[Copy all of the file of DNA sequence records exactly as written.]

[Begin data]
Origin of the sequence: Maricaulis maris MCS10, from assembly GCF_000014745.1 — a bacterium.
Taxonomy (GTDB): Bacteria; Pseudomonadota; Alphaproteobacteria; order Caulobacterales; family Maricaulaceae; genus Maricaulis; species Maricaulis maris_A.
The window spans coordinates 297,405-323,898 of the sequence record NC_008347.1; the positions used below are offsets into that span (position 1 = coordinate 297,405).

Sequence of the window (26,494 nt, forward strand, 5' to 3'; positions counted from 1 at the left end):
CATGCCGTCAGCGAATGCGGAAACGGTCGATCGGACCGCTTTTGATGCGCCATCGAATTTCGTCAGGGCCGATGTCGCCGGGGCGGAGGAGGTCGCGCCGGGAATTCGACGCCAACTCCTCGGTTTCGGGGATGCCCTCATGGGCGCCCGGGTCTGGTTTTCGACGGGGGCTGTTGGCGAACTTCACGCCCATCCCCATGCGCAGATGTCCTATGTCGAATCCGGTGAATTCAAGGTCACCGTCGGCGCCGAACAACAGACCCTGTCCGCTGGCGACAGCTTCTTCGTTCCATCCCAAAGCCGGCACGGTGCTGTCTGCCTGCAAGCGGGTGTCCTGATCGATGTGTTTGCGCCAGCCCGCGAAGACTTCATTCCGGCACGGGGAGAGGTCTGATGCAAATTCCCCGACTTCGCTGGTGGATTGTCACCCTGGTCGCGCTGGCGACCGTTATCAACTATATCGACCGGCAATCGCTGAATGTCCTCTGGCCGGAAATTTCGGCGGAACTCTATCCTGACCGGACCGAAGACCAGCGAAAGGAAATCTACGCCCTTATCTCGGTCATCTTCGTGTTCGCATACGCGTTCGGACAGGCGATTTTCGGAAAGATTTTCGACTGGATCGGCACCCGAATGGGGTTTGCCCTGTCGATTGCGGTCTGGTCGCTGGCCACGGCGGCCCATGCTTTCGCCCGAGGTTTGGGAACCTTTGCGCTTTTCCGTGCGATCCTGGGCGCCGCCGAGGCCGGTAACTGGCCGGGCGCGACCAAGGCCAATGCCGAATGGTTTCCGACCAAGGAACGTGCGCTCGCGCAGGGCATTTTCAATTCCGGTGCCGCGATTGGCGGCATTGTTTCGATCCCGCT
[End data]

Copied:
Origin of the sequence: Maricaulis maris MCS10, from assembly GCF_000014745.1 — a bacterium.
Taxonomy (GTDB): Bacteria; Pseudomonadota; Alphaproteobacteria; order Caulobacterales; family Maricaulaceae; genus Maricaulis; species Maricaulis maris_A.
The window spans coordinates 297,405-323,898 of the sequence record NC_008347.1; the positions used below are offsets into that span (position 1 = coordinate 297,405).

Sequence of the window (26,494 nt, forward strand, 5' to 3'; positions counted from 1 at the left end):
CATGCCGTCAGCGAATGCGGAAACGGTCGATCGGACCGCTTTTGATGCGCCATCGAATTTCGTCAGGGCCGATGTCGCCGGGGCGGAGGAGGTCGCGCCGGGAATTCGACGCCAACTCCTCGGTTTCGGGGATGCCCTCATGGGCGCCCGGGTCTGGTTTTCGACGGGGGCTGTTGGCGAACTTCACGCCCATCCCCATGCGCAGATGTCCTATGTCGAATCCGGTGAATTCAAGGTCACCGTCGGCGCCGAACAACAGACCCTGTCCGCTGGCGACAGCTTCTTCGTTCCATCCCAAAGCCGGCACGGTGCTGTCTGCCTGCAAGCGGGTGTCCTGATCGATGTGTTTGCGCCAGCCCGCGAAGACTTCATTCCGGCACGGGGAGAGGTCTGATGCAAATTCCCCGACTTCGCTGGTGGATTGTCACCCTGGTCGCGCTGGCGACCGTTATCAACTATATCGACCGGCAATCGCTGAATGTCCTCTGGCCGGAAATTTCGGCGGAACTCTATCCTGACCGGACCGAAGACCAGCGAAAGGAAATCTACGCCCTTATCTCGGTCATCTTCGTGTTCGCATACGCGTTCGGACAGGCGATTTTCGGAAAGATTTTCGACTGGATCGGCACCCGAATGGGGTTTGCCCTGTCGATTGCGGTCTGGTCGCTGGCCACGGCGGCCCATGCTTTCGCCCGAGGTTTGGGAACCTTTGCGCTTTTCCGTGCGATCCTGGGCGCCGCCGAGGCCGGTAACTGGCCGGGCGCGACCAAGGCCAATGCCGAATGGTTTCCGACCAAGGAACGTGCGCTCGCGCAGGGCATTTTCAATTCCGGTGCCGCGATTGGCGGCATTGTTTCGATCCCGCT